William Topaz McGonagall (March 1825 – 29 September 1902) was an Irish weaver, poet and actor who lived in Scotland. He won notoriety as an extremely bad poet who exhibited no recognition of, or concern for, his peers' opinions of his work. He wrote about 200 poems, including "The Tay Bridge Disaster" and "The Famous Tay Whale", which are widely regarded as some of the worst in English literature. Groups throughout Scotland engaged him to make recitations from his work, and contemporary descriptions of these performances indicate that many listeners were appreciating McGonagall's skill as a comic music hall character. Collections of his verse remain popular, with several volumes available today. McGonagall has been lampooned as the worst poet in British history. The chief criticisms are that he was deaf to poetic metaphor and unable to scan correctly. His only apparent understanding of poetry was his belief that it needed to rhyme. McGonagall's fame stems from the humorous effects these shortcomings are considered to generate in his work. Scholars argue that his inappropriate rhythms, weak vocabulary, and ill-advised imagery combine to make his work amongst the most unintentionally amusing dramatic poetry in the English language. His work is in a long tradition of narrative ballads and verse written and published about great events and tragedies, and widely circulated among the local population as handbills. In an age before radio and television, their voice was one way of communicating important news to an avid public. more…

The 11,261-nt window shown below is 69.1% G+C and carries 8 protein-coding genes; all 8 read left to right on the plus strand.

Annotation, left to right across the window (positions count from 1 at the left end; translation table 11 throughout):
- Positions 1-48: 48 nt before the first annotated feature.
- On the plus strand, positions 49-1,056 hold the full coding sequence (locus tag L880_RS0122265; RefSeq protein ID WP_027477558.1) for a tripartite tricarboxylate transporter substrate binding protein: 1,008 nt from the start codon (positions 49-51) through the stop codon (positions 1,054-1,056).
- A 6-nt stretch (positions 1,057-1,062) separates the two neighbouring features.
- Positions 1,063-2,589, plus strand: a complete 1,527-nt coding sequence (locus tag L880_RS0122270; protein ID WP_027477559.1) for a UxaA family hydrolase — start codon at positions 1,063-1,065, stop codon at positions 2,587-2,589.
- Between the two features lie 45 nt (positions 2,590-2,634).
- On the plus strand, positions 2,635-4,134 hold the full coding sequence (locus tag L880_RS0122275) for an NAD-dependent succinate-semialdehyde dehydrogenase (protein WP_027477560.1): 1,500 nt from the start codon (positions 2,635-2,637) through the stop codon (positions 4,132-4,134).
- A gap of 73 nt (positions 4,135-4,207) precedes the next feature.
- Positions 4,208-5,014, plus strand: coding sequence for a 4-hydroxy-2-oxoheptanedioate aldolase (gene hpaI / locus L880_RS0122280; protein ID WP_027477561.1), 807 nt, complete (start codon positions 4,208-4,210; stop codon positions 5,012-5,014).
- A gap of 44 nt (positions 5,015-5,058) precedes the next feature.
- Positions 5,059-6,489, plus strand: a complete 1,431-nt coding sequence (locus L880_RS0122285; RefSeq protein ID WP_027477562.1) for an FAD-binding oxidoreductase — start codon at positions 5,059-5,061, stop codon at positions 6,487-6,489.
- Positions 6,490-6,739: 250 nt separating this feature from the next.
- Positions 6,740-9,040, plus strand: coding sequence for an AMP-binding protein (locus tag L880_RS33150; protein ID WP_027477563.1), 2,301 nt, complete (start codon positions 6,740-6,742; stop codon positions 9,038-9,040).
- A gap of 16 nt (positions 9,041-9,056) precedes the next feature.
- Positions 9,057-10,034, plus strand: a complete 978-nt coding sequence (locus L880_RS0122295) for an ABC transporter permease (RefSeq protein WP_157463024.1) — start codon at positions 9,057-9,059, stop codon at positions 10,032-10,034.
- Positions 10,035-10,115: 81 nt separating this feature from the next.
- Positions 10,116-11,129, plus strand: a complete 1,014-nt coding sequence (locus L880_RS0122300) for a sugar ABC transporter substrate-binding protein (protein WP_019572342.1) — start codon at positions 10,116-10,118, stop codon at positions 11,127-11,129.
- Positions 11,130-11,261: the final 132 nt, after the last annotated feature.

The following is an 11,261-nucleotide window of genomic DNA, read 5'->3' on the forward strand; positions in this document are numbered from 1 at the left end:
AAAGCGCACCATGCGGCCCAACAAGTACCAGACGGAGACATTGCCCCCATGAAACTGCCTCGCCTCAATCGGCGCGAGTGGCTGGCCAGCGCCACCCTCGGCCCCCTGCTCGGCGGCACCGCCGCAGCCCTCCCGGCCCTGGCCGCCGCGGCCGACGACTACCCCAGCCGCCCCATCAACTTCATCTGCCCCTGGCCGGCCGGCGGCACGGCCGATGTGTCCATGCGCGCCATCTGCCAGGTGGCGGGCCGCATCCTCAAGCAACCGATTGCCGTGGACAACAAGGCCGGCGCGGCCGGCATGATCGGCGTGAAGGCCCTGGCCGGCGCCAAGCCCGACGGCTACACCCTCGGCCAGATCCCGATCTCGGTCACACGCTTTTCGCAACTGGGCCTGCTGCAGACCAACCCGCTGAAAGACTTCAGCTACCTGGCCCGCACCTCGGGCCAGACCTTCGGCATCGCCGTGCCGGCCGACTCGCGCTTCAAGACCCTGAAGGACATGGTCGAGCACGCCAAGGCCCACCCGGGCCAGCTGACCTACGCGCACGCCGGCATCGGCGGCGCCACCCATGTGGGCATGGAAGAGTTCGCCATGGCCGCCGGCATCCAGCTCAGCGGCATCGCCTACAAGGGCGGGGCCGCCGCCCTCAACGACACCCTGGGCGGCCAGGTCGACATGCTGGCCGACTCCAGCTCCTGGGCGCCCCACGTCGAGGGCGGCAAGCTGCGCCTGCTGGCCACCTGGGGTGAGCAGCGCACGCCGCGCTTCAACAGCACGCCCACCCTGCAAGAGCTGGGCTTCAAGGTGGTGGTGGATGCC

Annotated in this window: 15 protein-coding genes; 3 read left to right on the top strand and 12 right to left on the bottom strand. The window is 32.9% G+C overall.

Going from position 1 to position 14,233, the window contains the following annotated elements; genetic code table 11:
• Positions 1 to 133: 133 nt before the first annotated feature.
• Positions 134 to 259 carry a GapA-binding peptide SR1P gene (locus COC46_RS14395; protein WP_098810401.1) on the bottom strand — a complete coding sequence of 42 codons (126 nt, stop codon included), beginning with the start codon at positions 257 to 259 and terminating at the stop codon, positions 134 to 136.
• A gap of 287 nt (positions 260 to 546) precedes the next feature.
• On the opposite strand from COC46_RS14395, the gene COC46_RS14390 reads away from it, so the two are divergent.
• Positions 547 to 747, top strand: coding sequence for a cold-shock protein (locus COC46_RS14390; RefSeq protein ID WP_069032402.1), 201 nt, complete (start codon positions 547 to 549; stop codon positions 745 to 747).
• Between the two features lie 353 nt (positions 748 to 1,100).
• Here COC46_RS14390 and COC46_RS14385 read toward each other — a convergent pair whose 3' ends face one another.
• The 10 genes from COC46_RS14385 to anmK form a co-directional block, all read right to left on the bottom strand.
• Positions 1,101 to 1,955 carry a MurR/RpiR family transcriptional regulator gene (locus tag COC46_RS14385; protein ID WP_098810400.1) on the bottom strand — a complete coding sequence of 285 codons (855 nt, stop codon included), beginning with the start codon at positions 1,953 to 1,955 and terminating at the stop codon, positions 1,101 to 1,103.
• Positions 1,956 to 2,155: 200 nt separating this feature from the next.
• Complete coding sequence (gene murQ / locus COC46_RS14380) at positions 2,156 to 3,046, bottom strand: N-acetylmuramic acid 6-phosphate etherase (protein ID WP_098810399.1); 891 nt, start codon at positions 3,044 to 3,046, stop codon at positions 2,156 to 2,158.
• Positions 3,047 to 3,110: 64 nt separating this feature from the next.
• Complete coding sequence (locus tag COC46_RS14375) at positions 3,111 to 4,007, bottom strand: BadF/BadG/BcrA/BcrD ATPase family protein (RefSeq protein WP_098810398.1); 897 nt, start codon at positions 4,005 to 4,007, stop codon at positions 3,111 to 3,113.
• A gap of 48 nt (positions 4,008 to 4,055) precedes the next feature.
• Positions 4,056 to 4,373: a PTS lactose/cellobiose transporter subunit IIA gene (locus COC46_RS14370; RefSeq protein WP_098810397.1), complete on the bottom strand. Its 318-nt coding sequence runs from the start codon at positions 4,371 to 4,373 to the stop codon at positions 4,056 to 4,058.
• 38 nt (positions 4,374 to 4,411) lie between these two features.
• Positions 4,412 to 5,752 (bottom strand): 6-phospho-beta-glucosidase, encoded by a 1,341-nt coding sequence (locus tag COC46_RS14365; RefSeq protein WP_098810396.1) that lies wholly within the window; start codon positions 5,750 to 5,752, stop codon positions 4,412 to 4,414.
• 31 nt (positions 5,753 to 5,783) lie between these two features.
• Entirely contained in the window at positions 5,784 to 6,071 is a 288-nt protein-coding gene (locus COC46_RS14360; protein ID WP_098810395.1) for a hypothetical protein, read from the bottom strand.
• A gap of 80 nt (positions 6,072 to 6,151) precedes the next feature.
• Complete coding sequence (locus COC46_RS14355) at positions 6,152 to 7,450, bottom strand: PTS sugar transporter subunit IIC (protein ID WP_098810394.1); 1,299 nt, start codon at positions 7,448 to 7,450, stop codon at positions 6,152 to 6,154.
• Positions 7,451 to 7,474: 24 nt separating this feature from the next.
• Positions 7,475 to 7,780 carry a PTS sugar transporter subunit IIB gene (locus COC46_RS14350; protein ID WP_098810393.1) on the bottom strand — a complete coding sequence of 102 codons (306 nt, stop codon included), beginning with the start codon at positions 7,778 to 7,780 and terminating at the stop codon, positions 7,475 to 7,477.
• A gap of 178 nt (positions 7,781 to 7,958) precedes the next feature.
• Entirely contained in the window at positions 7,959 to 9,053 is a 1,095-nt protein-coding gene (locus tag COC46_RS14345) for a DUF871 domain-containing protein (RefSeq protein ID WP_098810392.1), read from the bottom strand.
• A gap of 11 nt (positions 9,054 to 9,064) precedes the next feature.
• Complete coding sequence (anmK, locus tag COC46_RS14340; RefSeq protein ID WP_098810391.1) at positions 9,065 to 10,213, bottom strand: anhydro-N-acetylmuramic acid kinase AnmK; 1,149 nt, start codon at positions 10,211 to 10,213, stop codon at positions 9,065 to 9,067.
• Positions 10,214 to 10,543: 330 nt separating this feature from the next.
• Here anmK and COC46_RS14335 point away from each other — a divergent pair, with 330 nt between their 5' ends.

All William Topaz McGonagall poems | William Topaz McGonagall Books